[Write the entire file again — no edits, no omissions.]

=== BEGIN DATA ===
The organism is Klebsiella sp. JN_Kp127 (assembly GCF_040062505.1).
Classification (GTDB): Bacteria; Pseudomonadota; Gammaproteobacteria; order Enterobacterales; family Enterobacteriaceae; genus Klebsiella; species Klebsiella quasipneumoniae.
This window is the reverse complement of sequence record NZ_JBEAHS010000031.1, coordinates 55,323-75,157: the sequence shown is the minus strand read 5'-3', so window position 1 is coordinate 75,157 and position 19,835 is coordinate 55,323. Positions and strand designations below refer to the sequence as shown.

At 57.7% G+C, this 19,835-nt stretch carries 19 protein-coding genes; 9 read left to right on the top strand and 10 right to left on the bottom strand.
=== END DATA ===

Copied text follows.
The organism is Klebsiella sp. JN_Kp127 (assembly GCF_040062505.1).
Classification (GTDB): Bacteria; Pseudomonadota; Gammaproteobacteria; order Enterobacterales; family Enterobacteriaceae; genus Klebsiella; species Klebsiella quasipneumoniae.
This window is the reverse complement of sequence record NZ_JBEAHS010000031.1, coordinates 55,323-75,157: the sequence shown is the minus strand read 5'-3', so window position 1 is coordinate 75,157 and position 19,835 is coordinate 55,323. Positions and strand designations below refer to the sequence as shown.

At 57.7% G+C, this 19,835-nt stretch carries 19 protein-coding genes; 9 read left to right on the top strand and 10 right to left on the bottom strand.